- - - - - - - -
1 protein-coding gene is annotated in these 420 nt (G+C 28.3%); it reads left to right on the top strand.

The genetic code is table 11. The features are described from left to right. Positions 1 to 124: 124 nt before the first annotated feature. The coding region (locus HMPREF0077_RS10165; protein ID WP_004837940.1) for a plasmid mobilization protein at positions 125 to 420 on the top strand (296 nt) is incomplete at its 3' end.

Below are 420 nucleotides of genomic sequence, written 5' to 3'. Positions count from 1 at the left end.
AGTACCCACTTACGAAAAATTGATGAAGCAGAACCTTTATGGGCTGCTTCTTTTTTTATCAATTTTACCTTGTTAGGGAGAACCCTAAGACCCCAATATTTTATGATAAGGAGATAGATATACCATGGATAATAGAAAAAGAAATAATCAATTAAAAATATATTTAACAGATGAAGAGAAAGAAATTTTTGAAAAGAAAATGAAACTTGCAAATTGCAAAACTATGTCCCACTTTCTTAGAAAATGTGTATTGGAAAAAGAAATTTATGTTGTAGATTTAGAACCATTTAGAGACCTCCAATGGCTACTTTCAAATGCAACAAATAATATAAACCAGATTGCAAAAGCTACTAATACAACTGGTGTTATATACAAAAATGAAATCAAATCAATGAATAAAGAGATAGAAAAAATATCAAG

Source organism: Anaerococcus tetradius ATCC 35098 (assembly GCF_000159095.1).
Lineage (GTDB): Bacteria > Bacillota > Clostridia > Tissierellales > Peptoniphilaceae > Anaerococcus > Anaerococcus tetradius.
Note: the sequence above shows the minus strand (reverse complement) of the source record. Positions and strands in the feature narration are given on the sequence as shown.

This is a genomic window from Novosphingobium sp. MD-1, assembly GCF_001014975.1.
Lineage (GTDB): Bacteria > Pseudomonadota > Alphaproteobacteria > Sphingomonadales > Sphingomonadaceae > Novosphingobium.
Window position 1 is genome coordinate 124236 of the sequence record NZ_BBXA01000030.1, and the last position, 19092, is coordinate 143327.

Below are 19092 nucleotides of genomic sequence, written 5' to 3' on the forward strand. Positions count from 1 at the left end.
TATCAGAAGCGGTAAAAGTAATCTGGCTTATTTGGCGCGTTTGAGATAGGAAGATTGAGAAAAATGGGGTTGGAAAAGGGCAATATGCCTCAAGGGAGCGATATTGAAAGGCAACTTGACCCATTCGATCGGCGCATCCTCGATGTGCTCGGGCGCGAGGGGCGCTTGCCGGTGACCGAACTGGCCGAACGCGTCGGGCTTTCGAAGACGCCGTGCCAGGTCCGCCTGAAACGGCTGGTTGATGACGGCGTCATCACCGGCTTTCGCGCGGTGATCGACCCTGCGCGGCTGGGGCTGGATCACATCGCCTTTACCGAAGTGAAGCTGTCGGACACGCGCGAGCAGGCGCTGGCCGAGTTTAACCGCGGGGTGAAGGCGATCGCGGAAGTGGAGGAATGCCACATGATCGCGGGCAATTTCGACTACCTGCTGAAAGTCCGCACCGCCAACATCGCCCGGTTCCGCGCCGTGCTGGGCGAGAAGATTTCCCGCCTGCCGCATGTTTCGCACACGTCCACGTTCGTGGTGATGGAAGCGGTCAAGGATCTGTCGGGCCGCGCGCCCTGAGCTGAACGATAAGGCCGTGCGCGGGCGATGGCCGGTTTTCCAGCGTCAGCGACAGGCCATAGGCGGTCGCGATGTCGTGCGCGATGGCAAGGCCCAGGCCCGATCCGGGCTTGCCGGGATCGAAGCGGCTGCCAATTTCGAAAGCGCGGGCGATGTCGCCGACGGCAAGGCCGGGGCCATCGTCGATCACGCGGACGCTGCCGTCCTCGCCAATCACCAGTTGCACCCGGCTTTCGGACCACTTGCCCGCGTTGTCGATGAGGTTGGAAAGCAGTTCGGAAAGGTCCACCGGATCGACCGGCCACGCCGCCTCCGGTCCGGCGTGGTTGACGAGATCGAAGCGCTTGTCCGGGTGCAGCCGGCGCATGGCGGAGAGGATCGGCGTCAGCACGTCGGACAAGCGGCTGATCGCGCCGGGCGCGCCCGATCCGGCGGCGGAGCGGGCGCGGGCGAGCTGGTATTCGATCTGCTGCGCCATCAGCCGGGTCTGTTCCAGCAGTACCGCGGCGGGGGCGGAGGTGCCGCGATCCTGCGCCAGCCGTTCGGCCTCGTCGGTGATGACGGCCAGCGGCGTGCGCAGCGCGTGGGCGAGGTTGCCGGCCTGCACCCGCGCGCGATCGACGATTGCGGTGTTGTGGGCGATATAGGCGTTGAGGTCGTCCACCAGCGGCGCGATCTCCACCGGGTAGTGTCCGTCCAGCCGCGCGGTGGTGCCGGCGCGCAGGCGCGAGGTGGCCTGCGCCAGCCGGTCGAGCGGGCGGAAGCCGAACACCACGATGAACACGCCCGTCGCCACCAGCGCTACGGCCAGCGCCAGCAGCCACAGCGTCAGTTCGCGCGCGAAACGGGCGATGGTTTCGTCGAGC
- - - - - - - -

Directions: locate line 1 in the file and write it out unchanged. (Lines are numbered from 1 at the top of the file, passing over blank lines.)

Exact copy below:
1 protein-coding gene is annotated in these 420 nt (G+C 28.3%); it reads left to right on the top strand.